• Wine – MS Office is not too clever in any of the bottles yet
  • Crossover office – ditto
  • Full reinstall of Windows XP then Office 2010, then upgrade Linux Mint to 11 – going to be in same situation in x months time when XP grinds to a halt again

After a moment of clarity, we went with: upgrade to Linux Mint 11, install VirtualBox OSE, create a Windows XP VM with Office and take a snapshot, turn off networking on the VM, share a folder on the Linux box with the windows VM, and have Virus monitoring on the Linux box.

This solution gives us the fast switching between OSes; cut and paste (with the VirtualBox add-ins); the latest LibreOffice; and, when the Windows VM gets infected (pretty sure bet, even with networking turned off), rollback to the clean snapshot. Downsides are having to run an instance of Windows and MS Office. Money and sales target ticks for MS.

Here’s what we had to do. First the prep, which mostly took place before the big meetup. If we’d done all of it before, it would have saved us a couple of hours on the day.

  1. Backup /home
  2. Confirm nothing on the Windows partition needing backing up
  3. Torrent the Mint ISOs and select required version (we checked LXDE and Gnome standard. My father still prefers Gnome so we went with that)
  4. Find the Windows XP Pro install disk that came with your machine originally (you did get one, didn’t you?)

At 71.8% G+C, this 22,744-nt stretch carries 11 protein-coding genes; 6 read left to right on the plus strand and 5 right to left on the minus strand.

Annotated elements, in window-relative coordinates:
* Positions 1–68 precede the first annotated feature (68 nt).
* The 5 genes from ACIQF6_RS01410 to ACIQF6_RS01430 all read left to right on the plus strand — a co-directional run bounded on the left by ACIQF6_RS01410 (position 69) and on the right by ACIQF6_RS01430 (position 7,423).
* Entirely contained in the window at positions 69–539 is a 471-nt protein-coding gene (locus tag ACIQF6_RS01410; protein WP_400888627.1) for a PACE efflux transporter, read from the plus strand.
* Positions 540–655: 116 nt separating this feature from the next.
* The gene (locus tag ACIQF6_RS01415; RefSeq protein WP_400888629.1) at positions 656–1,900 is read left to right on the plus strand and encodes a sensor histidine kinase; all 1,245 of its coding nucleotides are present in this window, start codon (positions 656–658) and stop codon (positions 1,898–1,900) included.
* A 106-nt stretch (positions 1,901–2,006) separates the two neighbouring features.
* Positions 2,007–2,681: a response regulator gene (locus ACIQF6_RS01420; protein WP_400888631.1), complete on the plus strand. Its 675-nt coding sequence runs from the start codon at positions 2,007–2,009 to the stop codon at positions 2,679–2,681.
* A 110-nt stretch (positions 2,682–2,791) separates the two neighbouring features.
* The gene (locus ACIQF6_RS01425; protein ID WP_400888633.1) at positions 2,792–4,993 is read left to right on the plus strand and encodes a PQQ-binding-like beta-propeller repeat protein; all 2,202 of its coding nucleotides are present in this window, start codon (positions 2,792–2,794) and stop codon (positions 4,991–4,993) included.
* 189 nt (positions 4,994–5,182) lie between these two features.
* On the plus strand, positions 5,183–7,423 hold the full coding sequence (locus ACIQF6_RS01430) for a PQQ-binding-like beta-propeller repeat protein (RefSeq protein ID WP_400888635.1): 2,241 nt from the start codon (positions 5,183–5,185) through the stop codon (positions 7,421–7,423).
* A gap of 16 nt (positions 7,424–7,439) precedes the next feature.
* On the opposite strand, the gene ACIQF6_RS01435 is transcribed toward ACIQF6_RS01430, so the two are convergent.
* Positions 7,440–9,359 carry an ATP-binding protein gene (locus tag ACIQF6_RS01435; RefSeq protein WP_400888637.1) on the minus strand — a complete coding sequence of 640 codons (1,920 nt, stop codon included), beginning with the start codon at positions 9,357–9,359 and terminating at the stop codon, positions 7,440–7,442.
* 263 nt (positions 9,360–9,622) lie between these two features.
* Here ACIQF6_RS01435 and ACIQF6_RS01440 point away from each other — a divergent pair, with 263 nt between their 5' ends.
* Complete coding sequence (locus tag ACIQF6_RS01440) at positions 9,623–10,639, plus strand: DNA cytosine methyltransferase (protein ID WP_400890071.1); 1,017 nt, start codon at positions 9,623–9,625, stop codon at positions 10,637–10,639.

5. Find the Windows licence code on the bottom or side of your machine
  6. Find your Office DVD and licence code
  7. Download Windows Service Pack 3

For the actual day I went a little further, just to make things more bearable:

  1. Persuade lovely wife to prepare and cook a topside of beef with all trimmings
  2. Get in sufficient wine and cheese for the day of the install

On the day, here’s the actions we went through:

  1. Confirm /home backup is ballpark. du -hs /home; du -hs /media/backupDisk/home
  2. Fire up Linux Mint 11 Live DVD and install Linux Mint 11. We have a diddy 60GB HDD so partitions were:
    • 14GB primary, mount point / – system, etc (too big, but playing for the long haul)
    • 2GB swap – logical, at end of disk
    • Rest logical (44GB-ish), mount point /home
  3. Restore /home from the backup.
  4. In Software Manager install
    • VirtualBox OSE
    • VirtualBox Add-ins ISO image
  5. In VirtualBox:
    1. create a new VM for Windows XP. Give a dynamic growth to 15GB. More than enough, but you have a lot of upgrading and installing to do and nothing is worse than a windows machine with a rammed full system disk
    2. Install Windows XP Pro (don’t even think about XP Home). Hope you have SP2 at least
    3. Install Windows Service Pack 3
    4. Install Windows Updates – there were 64 for us, the 48th was IE 8 and needed questions answering, so don’t walk away
    5. Install MS Office 2010
    6. Flag the network adapter with “cable unplugged”
    7. Start Word and fill in all the author blurb
    8. Mount a shared folder in the linux /home/username/ area (with AV protection on it). Make it permanent mount.
    9. Full screen the VM and take a snapshot
    10. Give yourself a pat on the back (and swing your pants)

    It took a long, long time, most of it getting Windows installed right, but we won’t have to do it again (I don’t think). Mint will look after itself largely, with upgrades being pretty simple now. If windows goes slow, my father can just rollback to the pristine VM image.

    Other things we wanted to do but didn’t have time:

    1. Setup sshd for remote admin access
    2. Setup LVM so we grow the disk space onto a PCMCIA card HDD at some point
    3. Setup dropbox for remote doc backups – need to investigate as last I heard dropbox had been compromised, not sure what resolution was.
    4. Setup Picasa for picture admin and remote backup
    5. Drink Bowmore